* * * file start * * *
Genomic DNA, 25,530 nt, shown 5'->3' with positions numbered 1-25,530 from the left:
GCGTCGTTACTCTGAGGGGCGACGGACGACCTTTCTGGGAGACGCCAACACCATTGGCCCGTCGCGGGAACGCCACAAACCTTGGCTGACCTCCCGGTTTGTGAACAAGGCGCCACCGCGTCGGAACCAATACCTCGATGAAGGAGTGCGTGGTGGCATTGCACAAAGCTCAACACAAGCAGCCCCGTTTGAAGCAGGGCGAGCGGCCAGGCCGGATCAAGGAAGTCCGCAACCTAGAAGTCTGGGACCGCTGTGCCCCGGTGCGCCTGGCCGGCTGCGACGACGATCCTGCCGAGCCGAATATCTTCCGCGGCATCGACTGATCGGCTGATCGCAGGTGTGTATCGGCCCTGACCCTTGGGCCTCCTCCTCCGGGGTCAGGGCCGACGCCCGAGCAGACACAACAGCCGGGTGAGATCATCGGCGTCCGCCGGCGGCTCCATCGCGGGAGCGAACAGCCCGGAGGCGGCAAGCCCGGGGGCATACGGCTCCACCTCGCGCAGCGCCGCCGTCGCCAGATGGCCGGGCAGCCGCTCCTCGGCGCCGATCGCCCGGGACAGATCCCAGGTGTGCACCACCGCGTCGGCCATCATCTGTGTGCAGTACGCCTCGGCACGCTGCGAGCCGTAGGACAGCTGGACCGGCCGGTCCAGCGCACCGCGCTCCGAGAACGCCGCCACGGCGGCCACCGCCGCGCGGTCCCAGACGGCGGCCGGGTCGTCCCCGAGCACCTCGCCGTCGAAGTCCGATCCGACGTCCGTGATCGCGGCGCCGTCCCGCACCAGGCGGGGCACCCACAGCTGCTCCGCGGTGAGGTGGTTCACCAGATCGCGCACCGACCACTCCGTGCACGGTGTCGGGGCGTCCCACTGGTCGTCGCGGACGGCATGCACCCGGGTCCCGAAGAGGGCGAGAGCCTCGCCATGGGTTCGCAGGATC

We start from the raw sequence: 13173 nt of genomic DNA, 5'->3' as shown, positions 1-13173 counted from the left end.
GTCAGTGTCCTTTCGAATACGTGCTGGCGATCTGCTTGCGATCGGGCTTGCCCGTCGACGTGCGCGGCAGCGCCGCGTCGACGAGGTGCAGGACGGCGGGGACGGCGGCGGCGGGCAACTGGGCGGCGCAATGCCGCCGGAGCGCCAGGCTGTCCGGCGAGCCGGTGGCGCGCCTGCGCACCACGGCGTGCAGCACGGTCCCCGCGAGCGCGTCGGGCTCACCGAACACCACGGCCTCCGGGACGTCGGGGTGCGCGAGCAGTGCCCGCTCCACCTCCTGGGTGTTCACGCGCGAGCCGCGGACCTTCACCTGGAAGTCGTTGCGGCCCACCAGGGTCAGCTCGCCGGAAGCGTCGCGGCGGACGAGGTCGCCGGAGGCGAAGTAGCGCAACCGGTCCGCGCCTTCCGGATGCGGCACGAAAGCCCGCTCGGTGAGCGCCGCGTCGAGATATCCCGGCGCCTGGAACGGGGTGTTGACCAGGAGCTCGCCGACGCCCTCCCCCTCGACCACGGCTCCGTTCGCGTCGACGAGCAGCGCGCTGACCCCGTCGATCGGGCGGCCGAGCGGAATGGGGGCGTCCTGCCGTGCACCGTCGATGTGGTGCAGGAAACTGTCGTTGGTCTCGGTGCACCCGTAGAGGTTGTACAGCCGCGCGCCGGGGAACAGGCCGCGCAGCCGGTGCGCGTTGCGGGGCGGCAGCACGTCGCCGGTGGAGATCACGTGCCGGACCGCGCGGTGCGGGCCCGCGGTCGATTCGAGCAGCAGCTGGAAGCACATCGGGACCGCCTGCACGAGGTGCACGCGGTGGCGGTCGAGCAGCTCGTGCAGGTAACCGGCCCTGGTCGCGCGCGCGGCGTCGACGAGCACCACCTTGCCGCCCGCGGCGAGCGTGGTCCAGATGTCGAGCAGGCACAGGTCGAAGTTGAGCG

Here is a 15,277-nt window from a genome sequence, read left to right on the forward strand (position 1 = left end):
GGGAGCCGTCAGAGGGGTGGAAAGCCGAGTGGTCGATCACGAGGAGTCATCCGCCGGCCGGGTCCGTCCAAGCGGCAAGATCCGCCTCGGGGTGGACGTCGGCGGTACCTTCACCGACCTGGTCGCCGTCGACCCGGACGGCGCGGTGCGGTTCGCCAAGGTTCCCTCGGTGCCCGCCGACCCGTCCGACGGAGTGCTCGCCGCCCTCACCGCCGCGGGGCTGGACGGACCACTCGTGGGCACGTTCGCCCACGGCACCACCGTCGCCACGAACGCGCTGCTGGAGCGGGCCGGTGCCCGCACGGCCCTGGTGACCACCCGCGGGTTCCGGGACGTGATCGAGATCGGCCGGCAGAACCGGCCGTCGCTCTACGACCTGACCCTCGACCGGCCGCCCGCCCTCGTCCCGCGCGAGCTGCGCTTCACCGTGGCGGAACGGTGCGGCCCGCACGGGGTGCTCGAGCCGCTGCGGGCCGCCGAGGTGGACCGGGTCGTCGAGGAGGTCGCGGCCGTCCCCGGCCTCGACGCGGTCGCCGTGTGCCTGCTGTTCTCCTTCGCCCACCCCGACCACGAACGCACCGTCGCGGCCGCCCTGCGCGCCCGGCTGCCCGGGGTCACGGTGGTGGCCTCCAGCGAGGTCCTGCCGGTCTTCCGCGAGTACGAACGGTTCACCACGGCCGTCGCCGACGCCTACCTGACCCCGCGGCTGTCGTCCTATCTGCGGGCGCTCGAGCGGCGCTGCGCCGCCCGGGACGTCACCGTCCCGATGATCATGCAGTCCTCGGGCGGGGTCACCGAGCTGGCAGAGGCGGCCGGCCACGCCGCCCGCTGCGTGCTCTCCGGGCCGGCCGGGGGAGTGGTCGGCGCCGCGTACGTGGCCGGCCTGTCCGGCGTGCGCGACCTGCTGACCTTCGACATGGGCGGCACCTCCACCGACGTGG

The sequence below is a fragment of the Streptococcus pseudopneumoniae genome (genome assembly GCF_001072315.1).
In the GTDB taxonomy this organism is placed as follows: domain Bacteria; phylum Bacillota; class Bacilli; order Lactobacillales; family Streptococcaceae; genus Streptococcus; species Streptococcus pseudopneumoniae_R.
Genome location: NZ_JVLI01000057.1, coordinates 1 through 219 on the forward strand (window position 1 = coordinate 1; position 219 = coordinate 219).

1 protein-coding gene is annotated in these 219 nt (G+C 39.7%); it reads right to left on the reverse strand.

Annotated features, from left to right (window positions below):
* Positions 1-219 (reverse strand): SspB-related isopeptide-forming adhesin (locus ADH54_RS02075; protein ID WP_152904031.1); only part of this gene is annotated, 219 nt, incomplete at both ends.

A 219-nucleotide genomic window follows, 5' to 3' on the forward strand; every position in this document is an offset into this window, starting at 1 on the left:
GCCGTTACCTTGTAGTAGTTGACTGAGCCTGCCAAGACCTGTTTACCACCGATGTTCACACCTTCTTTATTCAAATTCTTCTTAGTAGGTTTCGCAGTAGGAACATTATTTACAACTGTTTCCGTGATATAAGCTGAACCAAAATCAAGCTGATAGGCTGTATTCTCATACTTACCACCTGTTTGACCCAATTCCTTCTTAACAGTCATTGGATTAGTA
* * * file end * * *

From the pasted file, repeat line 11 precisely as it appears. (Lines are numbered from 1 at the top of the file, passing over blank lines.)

Annotated features, from left to right (window positions below):